The invention will now be described in greater detail with reference to a specific, exemplary embodiment thereof illustrated in the accompanying drawings, in which:
FIG. 1 is a longitudinal section of a borehole and a reinforcement frame placed over the borehole;
FIG. 2 is a longitudinal section of the same borehole with the reinforcement frame, deformed in the transverse direction, installed in the borehole;
FIG. 3 is a sectional view taken along the line III--III in FIG. 2;
FIG. 4 is a longitudinal section of the same borehole after filling it with a concrete mix;
FIG. 5 is a longitudinal section of the same borehole during the compaction of the concrete mix; and
FIG. 6 is a longitudinal section of the finished pile.
The method of making pile consists in the following.
First a borehole 1 (FIGS. 1-6) is formed in the ground using any appropriate equipment intended for this purpose, e.g. a pneumatic mole 5.
In accordance with the above considerations, the borehole diameter is selected to be smaller by 20-40% than the desired diameter of the pile being built. Then the borehole 1 is filled with a dry concrete mix with a moisture content of up to 16% by weight, and subsequently the mix is distributed over the borehole walls with a single pass of the pneumatic mole to form a protective concrete layer 2 therein. A reinforcement in the form of a tubular frame 3 is installed in the borehole 1 until the protective concrete layer has enough time to set.
The reinforcement frame may also comprise a net reeled into a tube or single rebars.
The frame 3 should preferably have a diameter larger by 15-30% than the diameter of the initial borehole. Prior to the installation in the borehole 1, the frame is deformed in the transverse direction so that it can pass into the borehole 1. After the installation of the frame 3, the borehole 1 (FIG. 4) is filled with a concrete mix 4 (FIGS. 4-6) which is immediately compacted by means of the pneumatic mole 5 as shown in FIG. 5 which also expands the initial borehole, the pneumatic mole penetrating the concrete mix along the borehole axis in the space within the frame 3.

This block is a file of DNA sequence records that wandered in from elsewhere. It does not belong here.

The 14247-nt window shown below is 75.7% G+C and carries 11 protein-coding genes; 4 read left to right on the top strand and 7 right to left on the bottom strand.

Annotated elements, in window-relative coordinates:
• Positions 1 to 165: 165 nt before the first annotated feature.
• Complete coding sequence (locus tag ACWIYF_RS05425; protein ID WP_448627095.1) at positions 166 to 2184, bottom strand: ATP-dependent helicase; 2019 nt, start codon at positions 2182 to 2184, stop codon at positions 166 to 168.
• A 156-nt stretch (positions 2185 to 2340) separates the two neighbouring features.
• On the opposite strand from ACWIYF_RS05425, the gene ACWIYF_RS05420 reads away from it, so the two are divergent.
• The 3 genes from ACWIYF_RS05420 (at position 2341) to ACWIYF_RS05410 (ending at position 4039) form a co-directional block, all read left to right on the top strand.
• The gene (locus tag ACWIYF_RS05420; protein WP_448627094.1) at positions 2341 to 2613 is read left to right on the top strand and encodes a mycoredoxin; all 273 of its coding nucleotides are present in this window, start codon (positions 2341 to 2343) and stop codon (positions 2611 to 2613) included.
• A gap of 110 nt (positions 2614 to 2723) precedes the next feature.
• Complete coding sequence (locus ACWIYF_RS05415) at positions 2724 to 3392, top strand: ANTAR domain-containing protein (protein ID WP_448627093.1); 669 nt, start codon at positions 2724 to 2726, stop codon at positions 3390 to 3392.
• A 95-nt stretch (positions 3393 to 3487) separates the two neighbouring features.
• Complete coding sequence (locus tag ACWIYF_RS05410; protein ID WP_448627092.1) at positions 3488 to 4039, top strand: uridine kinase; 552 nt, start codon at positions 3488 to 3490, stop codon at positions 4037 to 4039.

During the above-described compaction of the concrete mix and concurrent expansion of the initial borehole, and hence of the pile body, the reinforcement is stretched in the transverse direction along with the compaction of the concrete mix so that positioning of the reinforcement in the finished pile is ensured. Furthermore the ground adjacent to the pile walls is compacted, the borehole walls are strengthened, and the pile body is pressed into the ground so that the cohesion between the outer surface of the pile and the ground is improved.
After the completion of concrete compaction, the pneumatic mole 5 is reversed to withdraw it from the pile body.
A cavity 6 (FIG. 5) formed by the pneumatic mole is again filled with the concrete mix, and the pneumatic mole is passed several times until the design pile wall thickness is obtained. Thus, the manufacture of the reinforced concrete pile is completed.
The above-described method is employed for making hollow piles.
In certain cases, where corrosion resistant piles are to be made, the internal space of the pile is filled with a concrete mix as shown in FIG. 6.